Newsom’s Past Efforts To Help San Francisco’s Homeless Problem Draw Scrutiny As Election Nears
Republican John Cox has accused Gavin Newsom of being a part of the “political class” whose policies have fueled the rise of homeless encampments. Newsom, however, has fired back that his efforts in San Francisco show he’s willing to take politically unpopular positions.
Los Angeles Times:
Gavin Newsom Slashed Welfare Checks To The Homeless, With The Goal Of Housing More People. Did It Work?
When San Francisco’s homelessness problem swelled in the early 2000s, Gavin Newsom endorsed a radical plan for the famously liberal city. Then a San Francisco supervisor on the rise, Newsom proposed slashing the amount of welfare for single homeless adults and instead using the funds on shelters, housing and services. Called Care Not Cash, the program sought to stop welfare recipients from spending their monthly checks on heroin or alcohol. (Smith, 10/23)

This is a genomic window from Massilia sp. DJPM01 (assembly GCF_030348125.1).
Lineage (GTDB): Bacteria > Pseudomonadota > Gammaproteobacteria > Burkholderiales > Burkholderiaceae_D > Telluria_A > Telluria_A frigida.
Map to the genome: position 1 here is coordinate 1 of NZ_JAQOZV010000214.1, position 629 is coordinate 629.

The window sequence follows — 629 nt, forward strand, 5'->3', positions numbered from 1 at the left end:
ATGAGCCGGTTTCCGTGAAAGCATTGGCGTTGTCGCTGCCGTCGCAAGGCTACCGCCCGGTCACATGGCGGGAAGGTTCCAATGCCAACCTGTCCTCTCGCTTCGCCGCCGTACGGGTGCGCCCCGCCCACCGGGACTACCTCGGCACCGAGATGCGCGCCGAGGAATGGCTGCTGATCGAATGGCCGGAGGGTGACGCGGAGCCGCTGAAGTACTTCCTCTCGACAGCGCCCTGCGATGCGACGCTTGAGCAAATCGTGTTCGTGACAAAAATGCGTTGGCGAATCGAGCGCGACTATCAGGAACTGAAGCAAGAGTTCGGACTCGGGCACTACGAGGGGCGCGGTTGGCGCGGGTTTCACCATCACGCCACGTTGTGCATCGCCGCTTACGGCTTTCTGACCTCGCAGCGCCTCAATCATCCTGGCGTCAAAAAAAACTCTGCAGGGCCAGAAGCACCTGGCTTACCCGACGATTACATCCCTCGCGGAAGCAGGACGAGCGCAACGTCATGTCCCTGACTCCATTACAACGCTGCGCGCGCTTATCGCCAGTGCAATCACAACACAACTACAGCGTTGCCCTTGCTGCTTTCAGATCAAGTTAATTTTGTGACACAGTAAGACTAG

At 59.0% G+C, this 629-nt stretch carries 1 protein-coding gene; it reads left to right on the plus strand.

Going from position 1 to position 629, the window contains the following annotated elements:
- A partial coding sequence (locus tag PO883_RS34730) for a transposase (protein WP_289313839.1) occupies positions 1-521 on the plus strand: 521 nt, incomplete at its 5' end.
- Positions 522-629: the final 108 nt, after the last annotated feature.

In other news on the crisis —
The California Health Report:
New App Connects San Francisco’s Homeless To Support, Services
Neil Shah walks these streets on a regular basis. As a compassionate responder for Concrn, a non-profit community-based crisis reporting service, Shah responds to reports of homeless people in distress. By downloading the Concrn mobile app (free on both Android and iPhone), the general public can use their smartphone to report non-emergency crisis situations involving the homeless. ...Retraining the public to call Concrn, rather than 911 in a non-emergency situation, is a task in itself, yet Concrn strives to do much more. Founded by local entrepreneur Jacob Savage, the non-profit also trains crisis responders to complement the city’s existing resources and reduce strain on 911 and law enforcement. (Childers, 10/22)
Orange County Register:
Orange County’s Homeless Shelter Program Expected To Continue At Armory Sites This Winter, With Possible Restrictions In Fullerton
The California National Guard armories in Santa Ana and Fullerton are again expected to operate as places for homeless people to sleep at night during the winter. The start date in Santa Ana is Dec. 1; Fullerton is less certain. Fullerton is in talks with the county to place restrictions on access to the Brookhurst Street military facility in order to discourage walkups and “increased homeless encounters in adjacent neighborhoods,” said Rebecca Leifkes, the city’s Housing and Neighborhood Services manager, in an email. (Walker, 10/22)